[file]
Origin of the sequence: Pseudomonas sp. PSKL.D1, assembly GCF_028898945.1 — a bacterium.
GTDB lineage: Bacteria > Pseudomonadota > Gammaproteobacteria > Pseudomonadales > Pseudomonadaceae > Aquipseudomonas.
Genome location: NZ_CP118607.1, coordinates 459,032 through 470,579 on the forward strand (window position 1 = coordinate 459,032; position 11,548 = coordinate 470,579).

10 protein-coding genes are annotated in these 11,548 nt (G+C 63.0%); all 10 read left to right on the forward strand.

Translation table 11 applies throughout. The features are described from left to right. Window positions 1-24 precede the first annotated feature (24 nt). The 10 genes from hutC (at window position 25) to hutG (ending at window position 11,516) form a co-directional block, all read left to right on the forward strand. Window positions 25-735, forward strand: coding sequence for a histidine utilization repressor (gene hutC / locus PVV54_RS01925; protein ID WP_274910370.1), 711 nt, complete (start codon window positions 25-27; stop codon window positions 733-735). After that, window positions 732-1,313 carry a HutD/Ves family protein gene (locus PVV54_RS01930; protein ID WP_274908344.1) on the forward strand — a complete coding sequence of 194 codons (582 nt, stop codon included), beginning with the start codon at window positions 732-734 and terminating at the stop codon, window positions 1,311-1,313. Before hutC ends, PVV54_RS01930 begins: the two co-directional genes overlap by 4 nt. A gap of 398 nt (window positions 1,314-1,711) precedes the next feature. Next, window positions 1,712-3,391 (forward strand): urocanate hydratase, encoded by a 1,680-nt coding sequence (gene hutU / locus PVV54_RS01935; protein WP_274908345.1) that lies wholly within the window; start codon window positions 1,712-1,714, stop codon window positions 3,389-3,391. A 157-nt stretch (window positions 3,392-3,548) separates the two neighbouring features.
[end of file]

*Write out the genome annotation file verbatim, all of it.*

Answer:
Origin of the sequence: Pseudomonas sp. PSKL.D1, assembly GCF_028898945.1 — a bacterium.
GTDB lineage: Bacteria > Pseudomonadota > Gammaproteobacteria > Pseudomonadales > Pseudomonadaceae > Aquipseudomonas.
Genome location: NZ_CP118607.1, coordinates 459,032 through 470,579 on the forward strand (window position 1 = coordinate 459,032; position 11,548 = coordinate 470,579).

10 protein-coding genes are annotated in these 11,548 nt (G+C 63.0%); all 10 read left to right on the forward strand.

Translation table 11 applies throughout. The features are described from left to right. Window positions 1-24 precede the first annotated feature (24 nt). The 10 genes from hutC (at window position 25) to hutG (ending at window position 11,516) form a co-directional block, all read left to right on the forward strand. Window positions 25-735, forward strand: coding sequence for a histidine utilization repressor (gene hutC / locus PVV54_RS01925; protein ID WP_274910370.1), 711 nt, complete (start codon window positions 25-27; stop codon window positions 733-735). After that, window positions 732-1,313 carry a HutD/Ves family protein gene (locus PVV54_RS01930; protein ID WP_274908344.1) on the forward strand — a complete coding sequence of 194 codons (582 nt, stop codon included), beginning with the start codon at window positions 732-734 and terminating at the stop codon, window positions 1,311-1,313. Before hutC ends, PVV54_RS01930 begins: the two co-directional genes overlap by 4 nt. A gap of 398 nt (window positions 1,314-1,711) precedes the next feature. Next, window positions 1,712-3,391 (forward strand): urocanate hydratase, encoded by a 1,680-nt coding sequence (gene hutU / locus PVV54_RS01935; protein WP_274908345.1) that lies wholly within the window; start codon window positions 1,712-1,714, stop codon window positions 3,389-3,391. A 157-nt stretch (window positions 3,392-3,548) separates the two neighbouring features.